While the thoughts will be yours, they can help you articulate them better. They can also help you edit parts your partner may not like or things that may offend someone in the family.
12. Mention your faith in your spouse
While you may not have a specific faith you follow, your non-religious wedding vows can reflect your faith in your spouse. Talk about what aspects of them you love and adore and how much you believe in them and your marriage.
Your vows have to be genuine, and you can include how your spouse is the light that guides you and helps you differentiate between right and wrong.
Every couple goes through many ups and downs before finally deciding to tie the knot. Reflecting on these lows and highs when writing your vows can help you realize that you both have come a long way, and there is still a long way to go.
Talk about the past, the present, and the future you wish to build with your spouse.
14. Ask your friends for inputs
If you have mutual friends or friends who have been on this journey with you for a long time, you can ask them for input.
So many times, there are things that you did not notice, but they did. This will help you include a holistic perspective of your relationship with your spouse in your vows, which may not be bad.
15. Get it edited
Either the expert you take help from can help you edit your non-religious wedding ceremony vows, or you can take the help of a family member or friend. Running things by someone and taking a second opinion will ensure that you have not included something that could be offensive or not liked by your partner or other people in your vows.
Frequently asked questions about non-religious wedding vows
Here are some FAQs about non-religious wedding vows that you may want to know.
1. What is a non-religious wedding ceremony?
A non-religious wedding ceremony does not refer to religious ideas, texts, or idols. A couple having a non-religious wedding ceremony can choose how they wish to celebrate their wedding, about the structure, and the vows exchanged during the ceremony.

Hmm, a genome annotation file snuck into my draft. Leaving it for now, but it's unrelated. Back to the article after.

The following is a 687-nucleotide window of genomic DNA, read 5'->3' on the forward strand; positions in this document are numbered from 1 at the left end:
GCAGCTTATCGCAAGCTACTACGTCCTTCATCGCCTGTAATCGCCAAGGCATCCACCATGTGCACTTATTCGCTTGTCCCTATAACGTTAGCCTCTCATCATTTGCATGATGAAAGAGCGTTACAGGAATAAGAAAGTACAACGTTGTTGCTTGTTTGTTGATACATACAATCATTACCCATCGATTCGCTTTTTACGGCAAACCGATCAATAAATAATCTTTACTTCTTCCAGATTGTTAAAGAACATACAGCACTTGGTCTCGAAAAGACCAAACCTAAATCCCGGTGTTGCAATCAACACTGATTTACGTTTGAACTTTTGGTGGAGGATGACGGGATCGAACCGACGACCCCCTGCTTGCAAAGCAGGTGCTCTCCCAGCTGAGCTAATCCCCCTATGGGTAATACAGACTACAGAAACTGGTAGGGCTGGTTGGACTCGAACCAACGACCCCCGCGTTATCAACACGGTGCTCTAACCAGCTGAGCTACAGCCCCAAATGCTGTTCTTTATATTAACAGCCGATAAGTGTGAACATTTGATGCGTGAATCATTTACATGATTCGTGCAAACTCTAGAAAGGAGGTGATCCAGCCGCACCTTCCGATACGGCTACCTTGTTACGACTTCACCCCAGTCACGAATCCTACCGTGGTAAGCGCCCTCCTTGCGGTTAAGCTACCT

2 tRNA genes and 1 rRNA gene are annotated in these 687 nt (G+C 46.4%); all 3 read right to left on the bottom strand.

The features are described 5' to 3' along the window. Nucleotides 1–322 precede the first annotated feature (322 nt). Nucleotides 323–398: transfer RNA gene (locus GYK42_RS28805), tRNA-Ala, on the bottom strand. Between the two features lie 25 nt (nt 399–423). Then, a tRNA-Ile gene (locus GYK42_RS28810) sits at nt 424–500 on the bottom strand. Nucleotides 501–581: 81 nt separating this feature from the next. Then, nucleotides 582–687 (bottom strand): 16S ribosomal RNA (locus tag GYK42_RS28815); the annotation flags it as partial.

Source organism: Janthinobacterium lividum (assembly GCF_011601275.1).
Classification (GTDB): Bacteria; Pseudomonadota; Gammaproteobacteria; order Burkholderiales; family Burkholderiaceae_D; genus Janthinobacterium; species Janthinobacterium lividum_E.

It is a symbolic, free, and personalized celebration of two people deciding to get married. A non-religious wedding ceremony does not have any religious or administrative connotations.
2. To make it legal, what should be included in a secular ceremony?
How to have a non-religious wedding and make it legal? For any marriage ceremony to be legal, it needs the following aspects:
Exchange of vows – for a marriage to be legal, there should be an exchange of vows, whether it is religious or non-religious
Marriage license – the couple should apply and obtain a marriage license for the marriage to be held legal
Signatures of the couple on the marriage license – the marriage license should be signed by both spouses for it to be valid
Whether or not you decide to have a religious or non-religious wedding ceremony, your wedding vows are vital. While you may have a little trouble writing them down, it may not be too hard if you really think about it. Follow the tips above, and write from your heart – and you should be good to go.
If you feel disconnected or frustrated about the state of your marriage but want to avoid separation and/or divorce, the marriage.com course meant for married couples is an excellent resource to help you overcome the most challenging aspects of being married.
Sylvia Smith loves to share insights on how couples can revitalize their love lives in and out of the bedroom. As a writer at Marriage.com, she is a big believer in living consciously and encourages couples to adopt this principle in their lives too. Sylvia believes that every couple can transform their relationship into a happier, healthier one by taking purposeful and wholehearted action.